restricted access Genetic Counseling, Cancer Screening, Breast Cancer Characteristics, and General Health among a Diverse Population of BRCA Genetic Testers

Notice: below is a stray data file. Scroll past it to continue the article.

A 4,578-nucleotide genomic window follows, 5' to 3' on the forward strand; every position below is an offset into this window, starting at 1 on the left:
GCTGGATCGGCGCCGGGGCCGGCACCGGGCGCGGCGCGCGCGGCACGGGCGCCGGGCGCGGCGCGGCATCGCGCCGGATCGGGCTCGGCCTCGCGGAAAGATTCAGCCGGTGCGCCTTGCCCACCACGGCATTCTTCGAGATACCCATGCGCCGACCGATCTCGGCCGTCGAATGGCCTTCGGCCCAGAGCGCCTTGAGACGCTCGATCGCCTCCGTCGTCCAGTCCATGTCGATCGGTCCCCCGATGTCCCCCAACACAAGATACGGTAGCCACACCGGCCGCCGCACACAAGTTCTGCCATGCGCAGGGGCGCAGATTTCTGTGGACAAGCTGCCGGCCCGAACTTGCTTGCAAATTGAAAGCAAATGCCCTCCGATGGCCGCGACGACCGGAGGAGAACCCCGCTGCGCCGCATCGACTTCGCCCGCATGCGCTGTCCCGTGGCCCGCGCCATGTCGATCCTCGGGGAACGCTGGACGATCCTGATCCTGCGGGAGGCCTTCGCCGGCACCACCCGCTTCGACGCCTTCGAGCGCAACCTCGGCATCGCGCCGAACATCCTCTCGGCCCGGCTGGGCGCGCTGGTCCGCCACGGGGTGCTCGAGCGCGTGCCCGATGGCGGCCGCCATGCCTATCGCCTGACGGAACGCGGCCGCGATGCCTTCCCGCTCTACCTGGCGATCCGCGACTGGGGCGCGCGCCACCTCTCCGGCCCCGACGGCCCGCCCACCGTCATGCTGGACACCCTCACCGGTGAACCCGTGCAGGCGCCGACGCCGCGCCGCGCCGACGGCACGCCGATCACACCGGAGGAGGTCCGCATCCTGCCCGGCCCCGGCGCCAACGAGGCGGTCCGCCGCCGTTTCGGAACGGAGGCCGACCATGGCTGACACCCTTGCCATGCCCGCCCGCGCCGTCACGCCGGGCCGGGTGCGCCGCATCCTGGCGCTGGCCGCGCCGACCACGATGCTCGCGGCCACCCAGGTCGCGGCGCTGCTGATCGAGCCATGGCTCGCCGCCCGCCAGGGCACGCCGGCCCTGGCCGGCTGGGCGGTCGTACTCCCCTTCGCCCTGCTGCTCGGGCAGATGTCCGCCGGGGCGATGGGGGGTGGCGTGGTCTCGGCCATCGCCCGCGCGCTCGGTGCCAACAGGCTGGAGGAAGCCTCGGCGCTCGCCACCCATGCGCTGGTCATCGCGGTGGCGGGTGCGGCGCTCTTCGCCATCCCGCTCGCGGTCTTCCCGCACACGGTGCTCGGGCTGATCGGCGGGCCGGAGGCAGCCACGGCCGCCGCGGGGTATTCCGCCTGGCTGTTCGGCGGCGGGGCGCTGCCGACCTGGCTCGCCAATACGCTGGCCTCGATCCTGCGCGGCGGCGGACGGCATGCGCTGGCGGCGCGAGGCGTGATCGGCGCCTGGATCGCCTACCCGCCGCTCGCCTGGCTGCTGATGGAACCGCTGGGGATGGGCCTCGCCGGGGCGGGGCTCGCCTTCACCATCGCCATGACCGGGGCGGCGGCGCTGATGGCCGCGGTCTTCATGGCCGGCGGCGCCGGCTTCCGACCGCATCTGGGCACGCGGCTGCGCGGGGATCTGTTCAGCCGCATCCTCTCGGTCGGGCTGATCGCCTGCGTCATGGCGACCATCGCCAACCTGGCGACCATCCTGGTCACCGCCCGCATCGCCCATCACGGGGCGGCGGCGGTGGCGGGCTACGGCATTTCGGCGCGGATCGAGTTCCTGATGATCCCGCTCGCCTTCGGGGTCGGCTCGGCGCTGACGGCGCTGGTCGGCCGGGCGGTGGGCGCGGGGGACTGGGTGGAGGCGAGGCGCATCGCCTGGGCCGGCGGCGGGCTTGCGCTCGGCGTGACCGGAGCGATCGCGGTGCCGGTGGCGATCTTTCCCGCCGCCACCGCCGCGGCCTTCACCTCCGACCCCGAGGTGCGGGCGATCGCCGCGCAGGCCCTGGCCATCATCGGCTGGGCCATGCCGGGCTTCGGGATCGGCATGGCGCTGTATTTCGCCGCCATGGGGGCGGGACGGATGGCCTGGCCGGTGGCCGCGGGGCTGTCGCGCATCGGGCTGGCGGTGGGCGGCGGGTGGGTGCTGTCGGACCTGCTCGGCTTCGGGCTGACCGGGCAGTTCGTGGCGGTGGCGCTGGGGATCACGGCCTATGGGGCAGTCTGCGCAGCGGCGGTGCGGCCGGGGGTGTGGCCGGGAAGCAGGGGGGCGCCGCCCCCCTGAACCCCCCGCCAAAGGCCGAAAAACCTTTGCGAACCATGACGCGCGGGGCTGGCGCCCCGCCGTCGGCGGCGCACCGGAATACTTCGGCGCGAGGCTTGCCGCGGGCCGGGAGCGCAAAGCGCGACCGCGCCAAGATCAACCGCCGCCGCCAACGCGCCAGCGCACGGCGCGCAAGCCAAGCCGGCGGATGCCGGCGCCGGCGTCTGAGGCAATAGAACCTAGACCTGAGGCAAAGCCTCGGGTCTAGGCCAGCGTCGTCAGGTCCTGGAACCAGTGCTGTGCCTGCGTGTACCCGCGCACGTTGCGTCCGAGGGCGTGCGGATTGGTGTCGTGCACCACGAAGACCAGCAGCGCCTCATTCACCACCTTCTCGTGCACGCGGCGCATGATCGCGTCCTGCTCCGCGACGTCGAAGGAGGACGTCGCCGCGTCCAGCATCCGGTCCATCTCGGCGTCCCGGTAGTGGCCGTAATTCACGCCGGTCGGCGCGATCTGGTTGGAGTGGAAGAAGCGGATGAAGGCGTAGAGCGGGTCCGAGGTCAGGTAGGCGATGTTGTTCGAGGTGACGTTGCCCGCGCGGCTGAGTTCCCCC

Outcomes after genetic testing for Hereditary Breast and Ovarian Cancer (HBOC) Syndrome have not been well studied in underserved populations. We surveyed 1,123 BRCA testers from a genetic counseling program serving an academic cancer center (n=1,045) and a public county hospital (n=78) a median of 3.7 years after testing for mutations in BRCA1 and BRCA2 (breast cancer susceptibility genes). We compared genetic counseling outcomes, cancer screening rates, and self-reported general health. We found no differences in genetic counseling outcomes between hospitals. Breast cancer screening rates were similarly high at both hospitals, which are warranted in this high-risk population. Screening rates for ovarian, colon, and skin cancer were significantly lower in participants from the public hospital. BRCA results were not a predictor of general health at either hospital. When creating a genetic counseling program that serves women in different hospital settings, providers should emphasize guidelines-based screening recommendations for all patients.